if x,y are independent, identically distributed r.v.-s with mean u and variance sigma^2 , find E[(X-Y)^2].

have tried but dont know how you could use x-y

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- Nov 3rd 2010, 09:43 AMeleahyfind E[(X-Y)^2] difficult to work out
if x,y are independent, identically distributed r.v.-s with mean u and variance sigma^2 , find E[(X-Y)^2].

have tried but dont know how you could use x-y - Nov 3rd 2010, 10:09 AMDinkydoe
$\displaystyle E[(X-Y)^2]= E[X^2-2XY+Y^2]= E[X^2]-2E[XY]+E[Y^2] $

Now use that E[XY]=E[X]E[Y] ...since X,Y are independant. - Nov 3rd 2010, 10:50 AMeleahyconfused
im a little confused..... i thought the question asked to find that formula using the fact mean is u and variance is sigma squared. Im probably wrong just dont know how to finish question ...thanks so much for taking time!!!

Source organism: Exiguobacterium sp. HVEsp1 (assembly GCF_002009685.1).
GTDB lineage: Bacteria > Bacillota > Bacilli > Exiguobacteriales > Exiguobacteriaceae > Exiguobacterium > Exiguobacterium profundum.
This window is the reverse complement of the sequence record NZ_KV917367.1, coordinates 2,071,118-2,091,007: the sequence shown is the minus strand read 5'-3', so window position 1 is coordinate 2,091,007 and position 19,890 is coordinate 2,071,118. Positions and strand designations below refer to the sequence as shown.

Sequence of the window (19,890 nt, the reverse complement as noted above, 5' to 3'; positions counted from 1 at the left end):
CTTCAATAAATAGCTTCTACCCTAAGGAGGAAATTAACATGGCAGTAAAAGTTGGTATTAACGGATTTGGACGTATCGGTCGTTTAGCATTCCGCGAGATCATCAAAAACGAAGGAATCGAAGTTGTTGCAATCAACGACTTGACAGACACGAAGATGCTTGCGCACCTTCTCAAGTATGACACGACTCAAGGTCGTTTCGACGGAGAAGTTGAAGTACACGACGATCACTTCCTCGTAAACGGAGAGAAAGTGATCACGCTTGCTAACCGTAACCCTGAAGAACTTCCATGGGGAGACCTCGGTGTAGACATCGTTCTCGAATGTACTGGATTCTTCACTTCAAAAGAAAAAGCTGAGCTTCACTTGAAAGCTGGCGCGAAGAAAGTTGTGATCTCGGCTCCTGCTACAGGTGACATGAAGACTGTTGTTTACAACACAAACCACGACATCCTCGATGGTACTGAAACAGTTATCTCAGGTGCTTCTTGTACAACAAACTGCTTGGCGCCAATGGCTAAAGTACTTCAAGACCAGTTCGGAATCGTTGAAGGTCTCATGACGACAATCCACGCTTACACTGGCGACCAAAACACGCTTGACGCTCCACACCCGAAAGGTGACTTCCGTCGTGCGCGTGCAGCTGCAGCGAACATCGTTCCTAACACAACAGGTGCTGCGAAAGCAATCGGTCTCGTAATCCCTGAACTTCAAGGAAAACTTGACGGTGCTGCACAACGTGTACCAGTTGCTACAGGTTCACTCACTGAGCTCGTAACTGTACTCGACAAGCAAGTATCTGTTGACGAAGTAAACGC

- Nov 3rd 2010, 12:00 PMharish21
$\displaystyle E(X) = \mu_{x}$

$\displaystyle Var(X) = E[X^2] - (E[X])^2 = E[X^2] - \mu_{x}^2$ - Nov 3rd 2010, 12:26 PMeleahy
Ok trying figure this out I can't figure how you get to E(x-y)^2 I'm not sure am I just missing something simple or how you get it. Workin on it but getting no where. Is E(x-y)^2 a specific formula??

- Nov 3rd 2010, 12:49 PMharish21
Look at post no. 2 by

**DinkyDoe**. It has already been found out for you! - Nov 3rd 2010, 12:51 PMeleahy
He seemed to multiply out then simplify , do I use your info before this I'm failing to see the connection sorry thanks for helpin ;)

- Nov 3rd 2010, 01:07 PMharish21
Follow his instructions first, and then use my info!